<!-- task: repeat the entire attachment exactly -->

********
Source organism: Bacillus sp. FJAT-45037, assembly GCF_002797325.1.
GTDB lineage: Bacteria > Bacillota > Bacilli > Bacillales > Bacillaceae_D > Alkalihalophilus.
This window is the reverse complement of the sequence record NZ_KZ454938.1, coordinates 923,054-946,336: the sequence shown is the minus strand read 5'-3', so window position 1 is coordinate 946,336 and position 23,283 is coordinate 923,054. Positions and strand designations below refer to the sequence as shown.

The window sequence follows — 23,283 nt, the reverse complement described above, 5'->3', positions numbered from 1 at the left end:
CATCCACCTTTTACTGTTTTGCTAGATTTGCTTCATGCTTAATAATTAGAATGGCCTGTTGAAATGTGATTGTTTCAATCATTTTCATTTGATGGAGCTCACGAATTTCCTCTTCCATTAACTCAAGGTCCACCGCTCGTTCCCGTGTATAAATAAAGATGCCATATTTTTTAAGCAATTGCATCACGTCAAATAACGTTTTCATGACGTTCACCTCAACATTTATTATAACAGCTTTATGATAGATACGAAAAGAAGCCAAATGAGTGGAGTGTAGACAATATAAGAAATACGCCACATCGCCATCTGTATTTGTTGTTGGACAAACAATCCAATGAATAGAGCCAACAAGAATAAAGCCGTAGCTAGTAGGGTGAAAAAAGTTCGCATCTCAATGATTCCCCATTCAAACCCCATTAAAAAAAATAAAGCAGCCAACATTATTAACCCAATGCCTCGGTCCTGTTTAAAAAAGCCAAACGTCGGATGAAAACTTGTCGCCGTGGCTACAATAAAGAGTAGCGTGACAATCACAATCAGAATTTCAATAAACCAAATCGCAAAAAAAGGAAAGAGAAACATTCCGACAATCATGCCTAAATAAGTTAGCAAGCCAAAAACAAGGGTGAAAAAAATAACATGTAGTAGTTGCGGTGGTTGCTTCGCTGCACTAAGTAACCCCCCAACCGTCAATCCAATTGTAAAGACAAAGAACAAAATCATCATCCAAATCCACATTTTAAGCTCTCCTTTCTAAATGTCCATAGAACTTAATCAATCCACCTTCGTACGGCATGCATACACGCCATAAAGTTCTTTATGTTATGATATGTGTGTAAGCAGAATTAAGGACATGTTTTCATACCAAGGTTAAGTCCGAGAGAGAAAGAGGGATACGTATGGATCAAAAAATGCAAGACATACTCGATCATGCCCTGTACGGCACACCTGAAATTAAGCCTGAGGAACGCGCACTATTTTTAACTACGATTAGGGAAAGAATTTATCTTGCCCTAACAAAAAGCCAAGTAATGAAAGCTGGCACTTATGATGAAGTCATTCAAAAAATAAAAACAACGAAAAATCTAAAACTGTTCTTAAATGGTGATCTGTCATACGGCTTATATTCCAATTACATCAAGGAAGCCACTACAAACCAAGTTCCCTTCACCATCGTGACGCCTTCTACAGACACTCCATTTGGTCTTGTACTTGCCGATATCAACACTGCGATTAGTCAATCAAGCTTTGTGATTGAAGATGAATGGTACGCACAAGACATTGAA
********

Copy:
Source organism: Bacillus sp. FJAT-45037, assembly GCF_002797325.1.
GTDB lineage: Bacteria > Bacillota > Bacilli > Bacillales > Bacillaceae_D > Alkalihalophilus.
This window is the reverse complement of the sequence record NZ_KZ454938.1, coordinates 923,054-946,336: the sequence shown is the minus strand read 5'-3', so window position 1 is coordinate 946,336 and position 23,283 is coordinate 923,054. Positions and strand designations below refer to the sequence as shown.

The window sequence follows — 23,283 nt, the reverse complement described above, 5'->3', positions numbered from 1 at the left end:
CATCCACCTTTTACTGTTTTGCTAGATTTGCTTCATGCTTAATAATTAGAATGGCCTGTTGAAATGTGATTGTTTCAATCATTTTCATTTGATGGAGCTCACGAATTTCCTCTTCCATTAACTCAAGGTCCACCGCTCGTTCCCGTGTATAAATAAAGATGCCATATTTTTTAAGCAATTGCATCACGTCAAATAACGTTTTCATGACGTTCACCTCAACATTTATTATAACAGCTTTATGATAGATACGAAAAGAAGCCAAATGAGTGGAGTGTAGACAATATAAGAAATACGCCACATCGCCATCTGTATTTGTTGTTGGACAAACAATCCAATGAATAGAGCCAACAAGAATAAAGCCGTAGCTAGTAGGGTGAAAAAAGTTCGCATCTCAATGATTCCCCATTCAAACCCCATTAAAAAAAATAAAGCAGCCAACATTATTAACCCAATGCCTCGGTCCTGTTTAAAAAAGCCAAACGTCGGATGAAAACTTGTCGCCGTGGCTACAATAAAGAGTAGCGTGACAATCACAATCAGAATTTCAATAAACCAAATCGCAAAAAAAGGAAAGAGAAACATTCCGACAATCATGCCTAAATAAGTTAGCAAGCCAAAAACAAGGGTGAAAAAAATAACATGTAGTAGTTGCGGTGGTTGCTTCGCTGCACTAAGTAACCCCCCAACCGTCAATCCAATTGTAAAGACAAAGAACAAAATCATCATCCAAATCCACATTTTAAGCTCTCCTTTCTAAATGTCCATAGAACTTAATCAATCCACCTTCGTACGGCATGCATACACGCCATAAAGTTCTTTATGTTATGATATGTGTGTAAGCAGAATTAAGGACATGTTTTCATACCAAGGTTAAGTCCGAGAGAGAAAGAGGGATACGTATGGATCAAAAAATGCAAGACATACTCGATCATGCCCTGTACGGCACACCTGAAATTAAGCCTGAGGAACGCGCACTATTTTTAACTACGATTAGGGAAAGAATTTATCTTGCCCTAACAAAAAGCCAAGTAATGAAAGCTGGCACTTATGATGAAGTCATTCAAAAAATAAAAACAACGAAAAATCTAAAACTGTTCTTAAATGGTGATCTGTCATACGGCTTATATTCCAATTACATCAAGGAAGCCACTACAAACCAAGTTCCCTTCACCATCGTGACGCCTTCTACAGACACTCCATTTGGTCTTGTACTTGCCGATATCAACACTGCGATTAGTCAATCAAGCTTTGTGATTGAAGATGAATGGTACGCACAAGACATTGAA